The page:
Dangerous Misconceptions About Wild Bison On The CMR


In the May 13 Great Falls Tribune, Tom France wrote, “The million-acre Charles M. Russell National Wildlife Refuge, ideal native prairie bison habitat ... likely will emerge as the best possible site – and perhaps the only viable location – for restoring an ecologically significant bison herd” and “the vast majority of Montanans ... believe our vast grasslands retain space for wild bison.” These are understandable, but dangerous misconceptions.

Northeastern Montana prairies (the CMR is a lake, not a prairie) historically are high quality habitat. Their health depends upon humans managing herds of large herbivores. The humans have two duties: controlling population sizes and moving the herds across the landscape. If the herds stay in one place, plants die of overgrazing. If areas are left ungrazed, grass is smothered to death by last year's dead stems and killed by the resulting devastating fires. In ancient times, Northeastern Montana was cared for by Pikuni (Blackfeet) and other peoples managing herds of bison. Today, private ranchers and the federal government have worked together for decades learning to mimic this ancient management using cattle.

Unfortunately, in recent times, the government has come under extreme pressure to manage according to the urban fad of unnatural neglect. In Montana, this pressure has been particularly directed toward Yellowstone bison and the CMR. The urban management approach leads to starving, overpopulated animals, noxious weeds, and rank, low-quality forage that encourages wildlife to migrate to more naturally managed, privately owned landscapes.

The CMR is 1.1 million acres, and that does sound like a lot. However, it is a narrow strip of land stretched across six large Montana counties. Almost a quarter of the 1.1 million acres is under water. Large tracts are treacherous, boggy lakeshore with few plants. I couldn’t find any place where the CMR was more than 8 miles wide, and most of it is much, much narrower. Color coded ownership maps show that much of the CMR is surrounded by private land.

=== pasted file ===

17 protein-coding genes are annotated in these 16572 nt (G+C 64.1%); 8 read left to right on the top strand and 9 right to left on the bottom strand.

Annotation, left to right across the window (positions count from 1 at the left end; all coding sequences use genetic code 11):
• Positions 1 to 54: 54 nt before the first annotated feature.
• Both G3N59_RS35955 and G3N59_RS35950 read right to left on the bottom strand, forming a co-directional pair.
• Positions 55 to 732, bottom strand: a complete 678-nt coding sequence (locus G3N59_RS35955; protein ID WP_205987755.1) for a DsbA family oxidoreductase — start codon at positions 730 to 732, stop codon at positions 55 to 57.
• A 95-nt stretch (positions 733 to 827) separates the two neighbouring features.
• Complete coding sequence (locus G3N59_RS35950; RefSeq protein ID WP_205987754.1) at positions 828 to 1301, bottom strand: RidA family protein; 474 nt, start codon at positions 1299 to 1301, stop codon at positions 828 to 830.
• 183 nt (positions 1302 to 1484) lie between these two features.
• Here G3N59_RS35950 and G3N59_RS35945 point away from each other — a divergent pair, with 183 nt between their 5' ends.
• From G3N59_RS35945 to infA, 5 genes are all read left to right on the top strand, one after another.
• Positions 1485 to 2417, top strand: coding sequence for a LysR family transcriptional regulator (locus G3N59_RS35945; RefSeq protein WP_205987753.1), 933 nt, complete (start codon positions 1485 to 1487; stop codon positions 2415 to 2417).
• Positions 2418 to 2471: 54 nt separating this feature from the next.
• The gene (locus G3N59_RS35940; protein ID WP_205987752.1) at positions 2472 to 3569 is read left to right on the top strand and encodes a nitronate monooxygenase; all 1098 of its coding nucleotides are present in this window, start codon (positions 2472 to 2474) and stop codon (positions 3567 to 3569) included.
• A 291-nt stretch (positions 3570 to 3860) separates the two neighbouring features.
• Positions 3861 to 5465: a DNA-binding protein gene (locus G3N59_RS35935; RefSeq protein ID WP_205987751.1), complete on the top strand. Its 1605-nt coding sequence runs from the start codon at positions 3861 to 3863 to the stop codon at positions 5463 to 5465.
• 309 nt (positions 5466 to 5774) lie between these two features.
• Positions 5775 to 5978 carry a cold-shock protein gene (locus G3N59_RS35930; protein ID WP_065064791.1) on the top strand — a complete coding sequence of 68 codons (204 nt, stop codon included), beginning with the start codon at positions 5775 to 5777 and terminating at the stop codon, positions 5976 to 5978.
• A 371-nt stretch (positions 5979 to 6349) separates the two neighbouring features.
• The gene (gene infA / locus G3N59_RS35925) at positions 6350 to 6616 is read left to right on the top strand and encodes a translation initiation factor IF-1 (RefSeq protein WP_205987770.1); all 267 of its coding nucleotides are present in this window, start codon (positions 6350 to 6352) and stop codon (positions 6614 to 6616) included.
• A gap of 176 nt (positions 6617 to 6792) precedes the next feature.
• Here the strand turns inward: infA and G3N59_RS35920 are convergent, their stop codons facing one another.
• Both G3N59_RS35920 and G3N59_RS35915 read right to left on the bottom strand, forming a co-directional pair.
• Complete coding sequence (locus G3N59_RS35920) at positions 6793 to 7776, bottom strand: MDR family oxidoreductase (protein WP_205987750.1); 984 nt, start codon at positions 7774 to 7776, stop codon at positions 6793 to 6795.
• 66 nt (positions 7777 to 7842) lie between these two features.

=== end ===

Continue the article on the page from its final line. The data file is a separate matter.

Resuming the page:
In the Henry Mountains, bison initially migrated 40 miles from their introduction site and now range over an area 15 by 10 miles. If introduced into the lake, the bison will leave for the prairies. Eastern Montanans understand that bison introduced to the CMR means bison in Glasgow, Frazer, Fort Peck, Nashua, Brusett, Zortman, Sun Prairie and Landusky, all of which are within 15 miles of the CMR. The 40-mile radius absorbs another 23 communities, including county seats Circle, Jordan and Winnett.

Where I live, the CMR averages 1.5 miles wide. Much of that one and a half mile strip is lakeshore bog colonized by inedible salt cedar, knapweed and low-quality over-rested forage. Our range is just 6 short miles to the north. We are very proud of our range. It is beautiful and healthy, rich with wildlife and native plants. We use cows to keep it that way. In the old days, the First Peoples did the same with bison. But Fish, Wildlife and Parks will not give us access to the tools we would need to manage these bison. The result will be exactly the same as if the FWP forced a herd of feral cattle into the range of a managed herd of tribal bison.

Most frightening is the assumption that if Mr. France wants bison on the CMR, they are welcome on the CMR. The CMR stretches across six counties, one of which is Valley County. In 2010, 200 randomly selected Valley County residents from the hospital, restaurants, motels, churches, schools, fabric stores, auto dealerships, and more were surveyed. (Only 10 percent were ranchers.) These are the people that would have to live with the bison Mr. France wants to put on the CMR. A mere 6 percent said they wanted wild, free-roaming bison in their county. And 79 percent objected. Should the citizens of New York dictate conditions in Missoula over the objection of 80 percent of the locals? Would it be acceptable to treat people in South America or Africa in that way?